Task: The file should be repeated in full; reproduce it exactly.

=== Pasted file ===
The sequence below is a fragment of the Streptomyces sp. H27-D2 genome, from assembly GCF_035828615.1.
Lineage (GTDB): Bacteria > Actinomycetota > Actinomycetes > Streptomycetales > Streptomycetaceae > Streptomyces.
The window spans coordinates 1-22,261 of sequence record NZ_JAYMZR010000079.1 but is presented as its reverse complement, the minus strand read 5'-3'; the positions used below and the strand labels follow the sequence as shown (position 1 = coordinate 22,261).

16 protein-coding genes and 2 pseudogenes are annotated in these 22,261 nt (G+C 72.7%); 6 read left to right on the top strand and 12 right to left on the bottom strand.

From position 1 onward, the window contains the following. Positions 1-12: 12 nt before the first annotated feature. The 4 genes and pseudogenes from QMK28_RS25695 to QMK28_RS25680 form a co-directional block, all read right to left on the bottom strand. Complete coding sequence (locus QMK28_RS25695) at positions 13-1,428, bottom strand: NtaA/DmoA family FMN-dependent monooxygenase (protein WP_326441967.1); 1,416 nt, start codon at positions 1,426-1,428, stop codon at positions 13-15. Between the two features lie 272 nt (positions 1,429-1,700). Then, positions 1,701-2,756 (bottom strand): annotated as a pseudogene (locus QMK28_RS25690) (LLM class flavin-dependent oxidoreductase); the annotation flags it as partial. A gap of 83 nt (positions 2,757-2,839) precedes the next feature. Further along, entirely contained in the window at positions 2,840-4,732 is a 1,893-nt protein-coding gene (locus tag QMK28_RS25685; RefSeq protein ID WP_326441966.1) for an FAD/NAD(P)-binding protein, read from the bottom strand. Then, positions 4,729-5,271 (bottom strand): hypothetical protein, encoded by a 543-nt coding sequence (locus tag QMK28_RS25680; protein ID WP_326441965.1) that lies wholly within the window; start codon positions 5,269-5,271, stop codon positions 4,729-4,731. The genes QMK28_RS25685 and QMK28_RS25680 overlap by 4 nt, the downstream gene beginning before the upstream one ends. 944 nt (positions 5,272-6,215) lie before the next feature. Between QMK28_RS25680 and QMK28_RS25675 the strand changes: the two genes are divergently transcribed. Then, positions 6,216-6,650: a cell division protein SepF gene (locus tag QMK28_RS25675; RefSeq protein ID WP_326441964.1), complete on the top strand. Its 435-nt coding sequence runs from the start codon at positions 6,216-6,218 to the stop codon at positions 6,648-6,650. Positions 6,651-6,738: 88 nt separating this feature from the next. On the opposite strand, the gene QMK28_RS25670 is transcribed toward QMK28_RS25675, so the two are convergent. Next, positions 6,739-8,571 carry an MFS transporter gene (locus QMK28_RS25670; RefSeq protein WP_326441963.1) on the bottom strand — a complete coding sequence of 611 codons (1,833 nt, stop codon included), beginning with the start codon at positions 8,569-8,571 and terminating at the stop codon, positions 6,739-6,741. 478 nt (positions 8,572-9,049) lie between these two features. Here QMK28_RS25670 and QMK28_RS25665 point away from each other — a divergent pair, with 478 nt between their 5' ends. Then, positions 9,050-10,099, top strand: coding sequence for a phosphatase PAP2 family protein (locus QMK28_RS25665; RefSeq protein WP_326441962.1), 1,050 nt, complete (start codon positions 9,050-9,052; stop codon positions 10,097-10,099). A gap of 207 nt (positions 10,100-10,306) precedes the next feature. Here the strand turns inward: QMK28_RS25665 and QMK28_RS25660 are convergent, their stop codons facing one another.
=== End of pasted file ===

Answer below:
The sequence below is a fragment of the Streptomyces sp. H27-D2 genome, from assembly GCF_035828615.1.
Lineage (GTDB): Bacteria > Actinomycetota > Actinomycetes > Streptomycetales > Streptomycetaceae > Streptomyces.
The window spans coordinates 1-22,261 of sequence record NZ_JAYMZR010000079.1 but is presented as its reverse complement, the minus strand read 5'-3'; the positions used below and the strand labels follow the sequence as shown (position 1 = coordinate 22,261).

16 protein-coding genes and 2 pseudogenes are annotated in these 22,261 nt (G+C 72.7%); 6 read left to right on the top strand and 12 right to left on the bottom strand.

From position 1 onward, the window contains the following. Positions 1-12: 12 nt before the first annotated feature. The 4 genes and pseudogenes from QMK28_RS25695 to QMK28_RS25680 form a co-directional block, all read right to left on the bottom strand. Complete coding sequence (locus QMK28_RS25695) at positions 13-1,428, bottom strand: NtaA/DmoA family FMN-dependent monooxygenase (protein WP_326441967.1); 1,416 nt, start codon at positions 1,426-1,428, stop codon at positions 13-15. Between the two features lie 272 nt (positions 1,429-1,700). Then, positions 1,701-2,756 (bottom strand): annotated as a pseudogene (locus QMK28_RS25690) (LLM class flavin-dependent oxidoreductase); the annotation flags it as partial. A gap of 83 nt (positions 2,757-2,839) precedes the next feature. Further along, entirely contained in the window at positions 2,840-4,732 is a 1,893-nt protein-coding gene (locus tag QMK28_RS25685; RefSeq protein ID WP_326441966.1) for an FAD/NAD(P)-binding protein, read from the bottom strand. Then, positions 4,729-5,271 (bottom strand): hypothetical protein, encoded by a 543-nt coding sequence (locus tag QMK28_RS25680; protein ID WP_326441965.1) that lies wholly within the window; start codon positions 5,269-5,271, stop codon positions 4,729-4,731. The genes QMK28_RS25685 and QMK28_RS25680 overlap by 4 nt, the downstream gene beginning before the upstream one ends. 944 nt (positions 5,272-6,215) lie before the next feature. Between QMK28_RS25680 and QMK28_RS25675 the strand changes: the two genes are divergently transcribed. Then, positions 6,216-6,650: a cell division protein SepF gene (locus tag QMK28_RS25675; RefSeq protein ID WP_326441964.1), complete on the top strand. Its 435-nt coding sequence runs from the start codon at positions 6,216-6,218 to the stop codon at positions 6,648-6,650. Positions 6,651-6,738: 88 nt separating this feature from the next. On the opposite strand, the gene QMK28_RS25670 is transcribed toward QMK28_RS25675, so the two are convergent. Next, positions 6,739-8,571 carry an MFS transporter gene (locus QMK28_RS25670; RefSeq protein WP_326441963.1) on the bottom strand — a complete coding sequence of 611 codons (1,833 nt, stop codon included), beginning with the start codon at positions 8,569-8,571 and terminating at the stop codon, positions 6,739-6,741. 478 nt (positions 8,572-9,049) lie between these two features. Here QMK28_RS25670 and QMK28_RS25665 point away from each other — a divergent pair, with 478 nt between their 5' ends. Then, positions 9,050-10,099, top strand: coding sequence for a phosphatase PAP2 family protein (locus QMK28_RS25665; RefSeq protein WP_326441962.1), 1,050 nt, complete (start codon positions 9,050-9,052; stop codon positions 10,097-10,099). A gap of 207 nt (positions 10,100-10,306) precedes the next feature. Here the strand turns inward: QMK28_RS25665 and QMK28_RS25660 are convergent, their stop codons facing one another.